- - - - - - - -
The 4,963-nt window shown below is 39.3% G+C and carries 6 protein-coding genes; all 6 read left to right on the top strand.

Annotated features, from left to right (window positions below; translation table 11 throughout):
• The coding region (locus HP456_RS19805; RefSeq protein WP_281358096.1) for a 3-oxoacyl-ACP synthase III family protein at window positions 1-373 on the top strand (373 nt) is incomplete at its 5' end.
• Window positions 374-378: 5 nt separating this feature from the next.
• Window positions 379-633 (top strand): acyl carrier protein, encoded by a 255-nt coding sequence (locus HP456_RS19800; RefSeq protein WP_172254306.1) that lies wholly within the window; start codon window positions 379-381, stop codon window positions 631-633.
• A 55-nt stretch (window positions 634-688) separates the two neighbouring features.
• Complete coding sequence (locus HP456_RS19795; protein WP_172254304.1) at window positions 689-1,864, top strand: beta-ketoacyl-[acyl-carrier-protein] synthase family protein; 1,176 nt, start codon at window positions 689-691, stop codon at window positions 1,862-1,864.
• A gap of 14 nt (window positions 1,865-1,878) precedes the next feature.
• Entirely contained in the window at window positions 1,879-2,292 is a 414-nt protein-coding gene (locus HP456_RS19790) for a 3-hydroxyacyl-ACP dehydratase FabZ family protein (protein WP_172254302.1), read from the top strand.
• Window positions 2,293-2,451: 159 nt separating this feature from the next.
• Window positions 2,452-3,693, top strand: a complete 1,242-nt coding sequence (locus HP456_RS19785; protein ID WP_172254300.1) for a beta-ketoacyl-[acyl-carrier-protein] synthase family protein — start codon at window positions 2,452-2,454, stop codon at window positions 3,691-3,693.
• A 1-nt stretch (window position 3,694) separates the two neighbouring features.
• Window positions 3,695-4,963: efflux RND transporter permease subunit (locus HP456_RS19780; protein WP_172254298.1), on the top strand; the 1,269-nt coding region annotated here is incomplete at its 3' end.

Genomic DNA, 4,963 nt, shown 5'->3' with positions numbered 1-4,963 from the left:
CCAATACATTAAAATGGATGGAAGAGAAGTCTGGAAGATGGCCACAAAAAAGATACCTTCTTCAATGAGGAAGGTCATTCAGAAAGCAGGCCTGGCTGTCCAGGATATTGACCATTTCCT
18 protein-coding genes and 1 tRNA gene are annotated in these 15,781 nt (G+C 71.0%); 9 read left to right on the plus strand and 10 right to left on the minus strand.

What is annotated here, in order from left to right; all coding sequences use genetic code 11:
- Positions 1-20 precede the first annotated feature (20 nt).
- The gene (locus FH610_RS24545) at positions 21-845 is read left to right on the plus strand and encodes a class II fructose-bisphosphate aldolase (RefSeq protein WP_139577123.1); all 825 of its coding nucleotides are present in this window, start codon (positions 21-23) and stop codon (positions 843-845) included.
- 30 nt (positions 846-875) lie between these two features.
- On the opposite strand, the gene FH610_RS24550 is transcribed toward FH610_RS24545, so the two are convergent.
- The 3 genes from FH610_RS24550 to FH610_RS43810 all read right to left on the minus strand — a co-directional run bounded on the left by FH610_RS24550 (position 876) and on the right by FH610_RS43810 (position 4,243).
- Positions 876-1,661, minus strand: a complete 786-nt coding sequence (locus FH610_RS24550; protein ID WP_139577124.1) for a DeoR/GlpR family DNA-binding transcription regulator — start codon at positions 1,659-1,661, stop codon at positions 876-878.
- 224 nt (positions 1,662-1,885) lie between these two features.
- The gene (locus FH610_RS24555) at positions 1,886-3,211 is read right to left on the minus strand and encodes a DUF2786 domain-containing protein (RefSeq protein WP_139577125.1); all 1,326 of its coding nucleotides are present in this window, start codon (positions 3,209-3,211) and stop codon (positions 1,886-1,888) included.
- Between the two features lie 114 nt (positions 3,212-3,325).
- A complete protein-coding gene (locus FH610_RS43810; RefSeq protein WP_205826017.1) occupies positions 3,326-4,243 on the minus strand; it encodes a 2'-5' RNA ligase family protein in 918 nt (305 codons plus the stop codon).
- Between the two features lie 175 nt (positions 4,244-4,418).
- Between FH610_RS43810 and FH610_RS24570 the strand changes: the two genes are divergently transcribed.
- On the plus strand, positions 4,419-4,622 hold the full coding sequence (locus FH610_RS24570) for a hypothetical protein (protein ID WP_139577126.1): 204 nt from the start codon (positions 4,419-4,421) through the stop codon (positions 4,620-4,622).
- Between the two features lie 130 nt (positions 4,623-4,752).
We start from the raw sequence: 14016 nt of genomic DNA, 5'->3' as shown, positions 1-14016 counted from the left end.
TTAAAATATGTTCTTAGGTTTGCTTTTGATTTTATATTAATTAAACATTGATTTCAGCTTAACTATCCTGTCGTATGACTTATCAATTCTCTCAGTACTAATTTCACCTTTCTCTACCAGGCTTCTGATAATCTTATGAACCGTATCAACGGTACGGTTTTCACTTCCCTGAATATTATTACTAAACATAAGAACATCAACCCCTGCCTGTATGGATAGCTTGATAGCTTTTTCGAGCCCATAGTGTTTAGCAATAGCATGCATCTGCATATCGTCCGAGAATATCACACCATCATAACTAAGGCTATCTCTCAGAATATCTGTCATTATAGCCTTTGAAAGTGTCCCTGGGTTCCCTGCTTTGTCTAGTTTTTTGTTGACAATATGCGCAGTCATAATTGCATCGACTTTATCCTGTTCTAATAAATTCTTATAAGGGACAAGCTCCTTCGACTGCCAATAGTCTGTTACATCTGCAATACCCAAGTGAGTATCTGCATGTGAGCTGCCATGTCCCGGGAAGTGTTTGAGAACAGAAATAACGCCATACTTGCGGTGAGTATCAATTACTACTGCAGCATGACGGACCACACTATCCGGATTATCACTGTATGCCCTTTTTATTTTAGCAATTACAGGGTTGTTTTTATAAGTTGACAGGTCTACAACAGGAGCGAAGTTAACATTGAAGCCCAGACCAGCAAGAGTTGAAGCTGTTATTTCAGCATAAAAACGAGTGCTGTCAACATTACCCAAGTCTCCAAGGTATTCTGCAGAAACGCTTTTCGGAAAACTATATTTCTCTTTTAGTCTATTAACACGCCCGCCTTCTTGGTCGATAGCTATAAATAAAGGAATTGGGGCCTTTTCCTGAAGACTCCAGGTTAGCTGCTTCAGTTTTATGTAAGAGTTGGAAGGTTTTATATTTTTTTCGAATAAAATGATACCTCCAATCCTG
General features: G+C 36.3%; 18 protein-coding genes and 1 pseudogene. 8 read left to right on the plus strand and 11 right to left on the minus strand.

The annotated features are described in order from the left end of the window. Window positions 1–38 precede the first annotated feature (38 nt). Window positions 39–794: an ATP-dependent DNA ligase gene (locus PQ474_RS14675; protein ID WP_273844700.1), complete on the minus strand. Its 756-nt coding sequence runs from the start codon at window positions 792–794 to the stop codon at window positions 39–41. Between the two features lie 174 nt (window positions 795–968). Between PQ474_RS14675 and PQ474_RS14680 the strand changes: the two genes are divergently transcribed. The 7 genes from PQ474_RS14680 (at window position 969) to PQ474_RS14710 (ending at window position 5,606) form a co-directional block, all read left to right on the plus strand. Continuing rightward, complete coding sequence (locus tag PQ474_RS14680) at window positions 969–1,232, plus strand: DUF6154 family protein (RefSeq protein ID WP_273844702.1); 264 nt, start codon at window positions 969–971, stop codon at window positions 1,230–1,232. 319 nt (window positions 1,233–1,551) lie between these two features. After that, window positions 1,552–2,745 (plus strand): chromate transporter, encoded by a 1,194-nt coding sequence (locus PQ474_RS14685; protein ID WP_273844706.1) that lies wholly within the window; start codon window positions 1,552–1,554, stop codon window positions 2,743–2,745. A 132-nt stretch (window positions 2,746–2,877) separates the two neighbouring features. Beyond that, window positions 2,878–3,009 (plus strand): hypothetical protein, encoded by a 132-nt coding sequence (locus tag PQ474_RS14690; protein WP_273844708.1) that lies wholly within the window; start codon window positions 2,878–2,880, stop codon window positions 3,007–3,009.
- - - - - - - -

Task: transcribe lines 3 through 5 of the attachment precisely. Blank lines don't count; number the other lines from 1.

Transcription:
• The coding region (locus HP456_RS19805; RefSeq protein WP_281358096.1) for a 3-oxoacyl-ACP synthase III family protein at window positions 1-373 on the top strand (373 nt) is incomplete at its 5' end.
• Window positions 374-378: 5 nt separating this feature from the next.
• Window positions 379-633 (top strand): acyl carrier protein, encoded by a 255-nt coding sequence (locus HP456_RS19800; RefSeq protein WP_172254306.1) that lies wholly within the window; start codon window positions 379-381, stop codon window positions 631-633.